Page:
Purge of moderate Tory MPs will cost Boris Johnson the next election warns Amber Rudd

Amber Rudd has explained her decision to resign as Work and Pensions Secretary.
Amber Rudd has explained her decision to resign as Work and Pensions Secretary.
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AMBER Rudd has warned that Boris Johnson’s “purge” of “good Conservative moderates” will cost the party the next election.

She also warned of “dangerous outcomes” if the “combat” between “Parliament and the people” escalates still further.

Chancellor Sajid Javid and his former Cabinet colleague Amber Rudd shared a TV studio on Sunday morning.

Chancellor Sajid Javid and his former Cabinet colleague Amber Rudd shared a TV studio on Sunday morning.

The case for a Brexit government of national unity as Amber Rudd quits – Tom Richmond

Ms Rudd was speaking after quitting as Work and Pensions Secretary, and resigning the Tory whip, in another blow to the premier’s authority.

She will not fight her marginal Hastings seat in Sussex at the next election, which she held in 2017 by just 346 votes, but intends to contest another constituency.

Why Boris Johnson was right to purge rebel Remain MPs over Brexit – Yorkshire Post letters

Part of Amber Rudd's resignation letter.

Part of Amber Rudd's resignation letter.

Ms Rudd acted after being appalled by the Government’s decision to sack 21 Tory rebels, including former ministers and party grandees, for voting against a no-deal Brexit.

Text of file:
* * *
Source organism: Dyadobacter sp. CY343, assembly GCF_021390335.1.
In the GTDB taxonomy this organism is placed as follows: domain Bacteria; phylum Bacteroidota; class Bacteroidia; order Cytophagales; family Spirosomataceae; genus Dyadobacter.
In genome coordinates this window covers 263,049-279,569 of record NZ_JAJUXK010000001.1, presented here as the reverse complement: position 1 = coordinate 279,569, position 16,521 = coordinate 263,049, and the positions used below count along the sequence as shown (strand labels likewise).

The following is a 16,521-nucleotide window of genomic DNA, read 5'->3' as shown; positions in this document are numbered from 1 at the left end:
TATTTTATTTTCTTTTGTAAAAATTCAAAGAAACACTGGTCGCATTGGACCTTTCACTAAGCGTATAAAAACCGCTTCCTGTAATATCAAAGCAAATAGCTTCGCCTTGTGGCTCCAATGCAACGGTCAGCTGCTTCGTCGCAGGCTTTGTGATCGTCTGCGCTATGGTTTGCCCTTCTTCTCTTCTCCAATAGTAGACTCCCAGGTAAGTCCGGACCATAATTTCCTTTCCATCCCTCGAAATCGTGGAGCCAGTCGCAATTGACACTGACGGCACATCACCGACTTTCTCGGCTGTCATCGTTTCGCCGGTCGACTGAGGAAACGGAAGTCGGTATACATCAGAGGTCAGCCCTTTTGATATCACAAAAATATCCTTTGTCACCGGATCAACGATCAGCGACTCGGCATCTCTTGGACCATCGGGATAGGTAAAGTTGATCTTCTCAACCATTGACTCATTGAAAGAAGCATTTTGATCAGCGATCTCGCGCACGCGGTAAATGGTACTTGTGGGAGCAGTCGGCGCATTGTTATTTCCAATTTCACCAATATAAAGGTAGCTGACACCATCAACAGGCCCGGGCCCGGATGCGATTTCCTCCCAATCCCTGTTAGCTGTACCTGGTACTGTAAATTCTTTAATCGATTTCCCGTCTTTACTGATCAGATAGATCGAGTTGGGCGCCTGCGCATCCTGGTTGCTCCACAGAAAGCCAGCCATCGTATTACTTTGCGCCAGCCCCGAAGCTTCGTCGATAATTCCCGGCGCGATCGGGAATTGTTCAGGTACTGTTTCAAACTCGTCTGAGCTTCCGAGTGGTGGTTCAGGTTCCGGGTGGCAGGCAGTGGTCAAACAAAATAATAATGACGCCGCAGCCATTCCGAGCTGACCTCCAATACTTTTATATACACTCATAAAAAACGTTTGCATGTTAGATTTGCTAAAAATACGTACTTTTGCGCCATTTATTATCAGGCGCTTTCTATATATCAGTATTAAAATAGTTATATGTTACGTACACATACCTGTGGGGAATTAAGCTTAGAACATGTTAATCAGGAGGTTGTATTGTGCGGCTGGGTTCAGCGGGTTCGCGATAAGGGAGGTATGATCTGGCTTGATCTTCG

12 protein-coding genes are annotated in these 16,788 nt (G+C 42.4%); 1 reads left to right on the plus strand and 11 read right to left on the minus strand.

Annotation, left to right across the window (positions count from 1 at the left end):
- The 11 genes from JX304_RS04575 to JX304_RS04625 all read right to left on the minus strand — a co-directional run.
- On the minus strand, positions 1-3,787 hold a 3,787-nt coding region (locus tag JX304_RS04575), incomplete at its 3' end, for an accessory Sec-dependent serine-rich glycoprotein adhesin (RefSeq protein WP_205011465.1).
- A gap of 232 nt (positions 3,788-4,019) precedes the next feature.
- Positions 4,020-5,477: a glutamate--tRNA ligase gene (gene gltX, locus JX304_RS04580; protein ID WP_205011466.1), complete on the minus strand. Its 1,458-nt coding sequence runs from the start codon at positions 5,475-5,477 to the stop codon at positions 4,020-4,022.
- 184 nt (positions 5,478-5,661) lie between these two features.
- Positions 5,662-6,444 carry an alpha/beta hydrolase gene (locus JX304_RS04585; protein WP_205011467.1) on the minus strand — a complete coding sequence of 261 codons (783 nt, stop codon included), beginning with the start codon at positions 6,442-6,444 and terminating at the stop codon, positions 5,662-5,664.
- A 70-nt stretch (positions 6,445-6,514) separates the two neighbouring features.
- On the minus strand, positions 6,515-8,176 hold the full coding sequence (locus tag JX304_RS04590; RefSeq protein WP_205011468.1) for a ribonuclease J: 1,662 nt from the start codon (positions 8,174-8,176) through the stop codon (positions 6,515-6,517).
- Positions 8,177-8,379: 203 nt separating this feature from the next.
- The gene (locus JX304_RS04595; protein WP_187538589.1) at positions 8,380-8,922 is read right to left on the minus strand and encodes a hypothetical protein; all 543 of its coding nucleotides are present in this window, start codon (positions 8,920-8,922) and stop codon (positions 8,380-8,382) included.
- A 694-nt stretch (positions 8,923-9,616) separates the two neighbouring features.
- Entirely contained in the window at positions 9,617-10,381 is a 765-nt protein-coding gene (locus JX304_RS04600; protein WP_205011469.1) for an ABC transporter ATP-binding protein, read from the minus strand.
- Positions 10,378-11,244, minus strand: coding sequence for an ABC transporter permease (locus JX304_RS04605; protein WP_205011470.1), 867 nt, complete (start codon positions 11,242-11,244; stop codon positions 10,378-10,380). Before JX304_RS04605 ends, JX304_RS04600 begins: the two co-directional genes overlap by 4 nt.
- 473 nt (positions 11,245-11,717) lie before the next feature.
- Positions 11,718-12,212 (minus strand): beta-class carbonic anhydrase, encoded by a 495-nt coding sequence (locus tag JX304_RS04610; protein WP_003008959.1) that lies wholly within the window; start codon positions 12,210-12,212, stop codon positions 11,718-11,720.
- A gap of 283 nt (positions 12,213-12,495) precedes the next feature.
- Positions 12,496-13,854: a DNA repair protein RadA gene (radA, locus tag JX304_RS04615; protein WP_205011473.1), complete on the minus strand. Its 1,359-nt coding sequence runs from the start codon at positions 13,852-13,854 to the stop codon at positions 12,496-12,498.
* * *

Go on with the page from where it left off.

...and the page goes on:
A government frightened of Parliament over Brexit and People’s Vote is frightened of democracy and the truth – Michael Heseltine

She says she had to seek lengthy assurances about the legality of proroguing Parliament at such a crucial time in Brexit negotiations before confronting Mr Johnson “several times” last week about his willingness to negotiate a deal with the EU by October 31.

“It’s not just 21 individuals, it’s a big symbol that the Conservative Party doesn’t embrace moderate people,” said Ms Rudd who backed Remain in the 2016 referendum. “Ken Clarke, Philip Hammond, these great Conservatives. I kept on arguing against it, but I wasn’t getting anywhere.”

She warned the PM that any lurch to the right would damage his chances of securing a majority at the next election, despite a YouGov poll suggesting the Tories hold a 14-point lead over Labour.

“I’m actually not leaving the Conservative Party. What I am doing is surrendering the whip alongside my colleagues, the 21 others, in order to stand with them,” added the former Home Secretary. “If we become a party which has no place for the type of moderate that I am, then we will not win.”

Foreign Secretary Dominic Raab stood by the move to oust the rebels. “I think the Prime Minister was right to restore some discipline and I think he’s right to expect it from his top team,” he said.

But Labour MP Caroline Flint – who is supportive of a Brexit deal – says the issue is one of “trust”. The Don Valley MP added: “Can we trust the Prime Minister Boris Johnson to do what he said he would do, which is work to achieve a deal?”

tom.richmond@ypn.co.uk

Sajid Javid refuses to rule out Brexit Party pact

SAJID Javid has refused to rule out a pact with the Brexit Party in a general election.

The Chancellor claims that the embattled Tories “don’t need an electoral alliance with anyone” in the wake of Amber Rudd’s resignation from the Cabinet.

He was then asked on The Andrew Marr Show five times to publicly rule out a pact with the Nigel Farage-led Brexit Party.

“The picture our opponents are painting of us, of course they would paint a false picture. We are a proud centre-right, moderate, one-nation party,” he said.

“There is nothing extremist about wanting to meet the will of the British people on a simple question which was ‘Do you want to leave the EU or not?’ We are not in an election yet.”

Mr Javid said he supported holding a general election.